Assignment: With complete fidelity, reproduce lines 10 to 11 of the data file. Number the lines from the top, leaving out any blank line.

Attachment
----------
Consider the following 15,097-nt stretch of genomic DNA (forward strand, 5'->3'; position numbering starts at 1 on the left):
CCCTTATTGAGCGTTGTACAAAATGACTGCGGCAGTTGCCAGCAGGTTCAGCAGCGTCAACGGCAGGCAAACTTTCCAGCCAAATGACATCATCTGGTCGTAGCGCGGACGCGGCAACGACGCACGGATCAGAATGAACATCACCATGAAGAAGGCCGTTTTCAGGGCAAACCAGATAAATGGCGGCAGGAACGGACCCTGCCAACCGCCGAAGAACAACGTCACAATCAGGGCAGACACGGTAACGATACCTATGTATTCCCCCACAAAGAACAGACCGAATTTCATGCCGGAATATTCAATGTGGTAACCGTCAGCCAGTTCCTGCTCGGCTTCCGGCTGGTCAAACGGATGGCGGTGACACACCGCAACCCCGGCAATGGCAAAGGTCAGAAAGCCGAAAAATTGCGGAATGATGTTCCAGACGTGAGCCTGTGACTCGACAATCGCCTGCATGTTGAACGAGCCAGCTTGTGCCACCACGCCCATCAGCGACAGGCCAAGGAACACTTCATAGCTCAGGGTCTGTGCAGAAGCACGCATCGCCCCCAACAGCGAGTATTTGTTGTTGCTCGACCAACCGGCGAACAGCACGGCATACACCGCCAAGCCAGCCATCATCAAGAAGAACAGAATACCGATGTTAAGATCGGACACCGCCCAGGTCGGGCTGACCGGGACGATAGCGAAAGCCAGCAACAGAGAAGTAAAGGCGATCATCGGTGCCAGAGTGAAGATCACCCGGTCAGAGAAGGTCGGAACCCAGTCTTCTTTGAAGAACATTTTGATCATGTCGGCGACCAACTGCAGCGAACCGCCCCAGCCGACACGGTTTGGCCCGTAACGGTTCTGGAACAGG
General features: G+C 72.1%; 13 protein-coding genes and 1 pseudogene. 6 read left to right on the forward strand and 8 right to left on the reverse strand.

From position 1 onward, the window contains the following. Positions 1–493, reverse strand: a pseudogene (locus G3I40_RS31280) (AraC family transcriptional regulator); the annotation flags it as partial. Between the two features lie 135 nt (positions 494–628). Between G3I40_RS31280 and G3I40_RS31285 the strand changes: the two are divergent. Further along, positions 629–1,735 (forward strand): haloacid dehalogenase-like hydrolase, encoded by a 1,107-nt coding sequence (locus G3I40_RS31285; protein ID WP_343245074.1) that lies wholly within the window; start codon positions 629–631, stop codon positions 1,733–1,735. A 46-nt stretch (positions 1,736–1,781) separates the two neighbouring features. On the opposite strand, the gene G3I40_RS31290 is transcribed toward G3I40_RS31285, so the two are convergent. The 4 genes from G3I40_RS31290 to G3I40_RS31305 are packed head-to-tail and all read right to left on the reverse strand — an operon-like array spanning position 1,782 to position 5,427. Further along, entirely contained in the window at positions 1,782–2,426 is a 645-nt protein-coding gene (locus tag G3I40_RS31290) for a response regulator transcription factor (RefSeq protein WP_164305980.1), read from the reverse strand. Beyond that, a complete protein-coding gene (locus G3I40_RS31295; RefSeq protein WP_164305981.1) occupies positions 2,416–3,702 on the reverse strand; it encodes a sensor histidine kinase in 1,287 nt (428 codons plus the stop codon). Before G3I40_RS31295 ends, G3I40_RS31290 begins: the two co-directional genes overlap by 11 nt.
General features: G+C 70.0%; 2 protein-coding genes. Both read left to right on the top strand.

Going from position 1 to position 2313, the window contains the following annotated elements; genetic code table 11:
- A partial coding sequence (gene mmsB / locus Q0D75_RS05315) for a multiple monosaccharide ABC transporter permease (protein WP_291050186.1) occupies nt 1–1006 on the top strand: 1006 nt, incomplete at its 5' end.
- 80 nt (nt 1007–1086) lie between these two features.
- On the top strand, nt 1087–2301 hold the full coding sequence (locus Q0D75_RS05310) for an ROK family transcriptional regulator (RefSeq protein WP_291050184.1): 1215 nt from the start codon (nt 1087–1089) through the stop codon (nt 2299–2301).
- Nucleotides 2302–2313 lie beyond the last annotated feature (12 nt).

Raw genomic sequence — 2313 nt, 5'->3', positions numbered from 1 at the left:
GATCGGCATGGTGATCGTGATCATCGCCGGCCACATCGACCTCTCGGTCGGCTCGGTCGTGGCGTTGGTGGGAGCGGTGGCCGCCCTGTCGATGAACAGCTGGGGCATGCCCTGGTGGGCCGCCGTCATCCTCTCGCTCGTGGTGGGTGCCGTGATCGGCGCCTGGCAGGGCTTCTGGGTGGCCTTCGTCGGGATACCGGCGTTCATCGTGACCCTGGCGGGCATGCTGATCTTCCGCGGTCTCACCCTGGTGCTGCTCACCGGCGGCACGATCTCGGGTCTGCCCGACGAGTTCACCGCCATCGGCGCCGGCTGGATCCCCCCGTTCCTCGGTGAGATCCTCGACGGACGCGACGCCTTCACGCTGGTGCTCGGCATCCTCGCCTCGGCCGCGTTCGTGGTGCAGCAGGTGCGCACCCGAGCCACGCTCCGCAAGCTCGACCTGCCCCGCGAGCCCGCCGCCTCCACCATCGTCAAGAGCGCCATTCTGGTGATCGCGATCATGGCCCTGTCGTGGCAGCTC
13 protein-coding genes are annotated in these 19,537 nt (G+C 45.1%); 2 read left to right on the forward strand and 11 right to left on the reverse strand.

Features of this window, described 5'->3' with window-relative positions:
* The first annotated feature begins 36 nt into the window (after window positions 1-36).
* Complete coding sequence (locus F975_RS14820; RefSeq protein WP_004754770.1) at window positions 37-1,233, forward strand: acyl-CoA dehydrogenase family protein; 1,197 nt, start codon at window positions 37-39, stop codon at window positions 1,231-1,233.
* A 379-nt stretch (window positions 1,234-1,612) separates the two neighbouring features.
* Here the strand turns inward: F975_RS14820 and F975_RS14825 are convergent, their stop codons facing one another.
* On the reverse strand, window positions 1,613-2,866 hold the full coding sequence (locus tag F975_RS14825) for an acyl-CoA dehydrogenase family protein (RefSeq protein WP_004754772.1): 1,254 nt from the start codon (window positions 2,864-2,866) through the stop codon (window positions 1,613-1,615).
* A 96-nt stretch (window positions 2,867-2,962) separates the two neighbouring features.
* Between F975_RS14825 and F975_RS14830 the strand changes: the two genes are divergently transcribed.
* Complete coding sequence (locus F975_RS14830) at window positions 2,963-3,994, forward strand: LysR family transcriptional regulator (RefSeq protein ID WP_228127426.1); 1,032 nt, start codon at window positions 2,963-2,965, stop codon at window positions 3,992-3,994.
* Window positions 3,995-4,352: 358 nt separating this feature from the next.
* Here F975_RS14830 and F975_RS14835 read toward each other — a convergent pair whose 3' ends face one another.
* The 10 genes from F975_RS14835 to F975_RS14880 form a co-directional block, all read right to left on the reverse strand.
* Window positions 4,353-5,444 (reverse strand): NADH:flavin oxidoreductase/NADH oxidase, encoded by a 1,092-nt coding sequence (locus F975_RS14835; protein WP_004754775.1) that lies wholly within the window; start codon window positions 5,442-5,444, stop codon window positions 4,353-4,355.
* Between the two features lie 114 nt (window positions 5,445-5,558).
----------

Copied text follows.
- Nucleotides 2302–2313 lie beyond the last annotated feature (12 nt).

Raw genomic sequence — 2313 nt, 5'->3', positions numbered from 1 at the left: